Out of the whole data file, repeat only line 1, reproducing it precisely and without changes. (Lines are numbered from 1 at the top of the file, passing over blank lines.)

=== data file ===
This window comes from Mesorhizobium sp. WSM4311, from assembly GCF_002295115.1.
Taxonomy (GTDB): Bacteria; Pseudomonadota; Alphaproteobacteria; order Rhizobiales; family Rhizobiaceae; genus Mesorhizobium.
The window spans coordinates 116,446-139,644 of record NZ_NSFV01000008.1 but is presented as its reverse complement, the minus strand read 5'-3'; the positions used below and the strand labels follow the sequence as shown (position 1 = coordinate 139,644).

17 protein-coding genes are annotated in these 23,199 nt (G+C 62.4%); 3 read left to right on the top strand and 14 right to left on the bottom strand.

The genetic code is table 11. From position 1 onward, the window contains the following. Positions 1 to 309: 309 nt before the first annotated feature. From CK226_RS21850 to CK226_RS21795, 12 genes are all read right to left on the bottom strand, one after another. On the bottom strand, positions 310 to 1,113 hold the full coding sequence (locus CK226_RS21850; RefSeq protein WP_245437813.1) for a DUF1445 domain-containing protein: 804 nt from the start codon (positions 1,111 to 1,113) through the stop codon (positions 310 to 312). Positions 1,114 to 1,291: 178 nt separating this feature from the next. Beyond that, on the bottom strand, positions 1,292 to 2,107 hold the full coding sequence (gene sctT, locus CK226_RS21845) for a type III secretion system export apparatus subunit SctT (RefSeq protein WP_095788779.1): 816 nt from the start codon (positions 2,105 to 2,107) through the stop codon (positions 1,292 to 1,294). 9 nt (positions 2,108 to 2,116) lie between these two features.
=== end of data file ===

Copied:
This window comes from Mesorhizobium sp. WSM4311, from assembly GCF_002295115.1.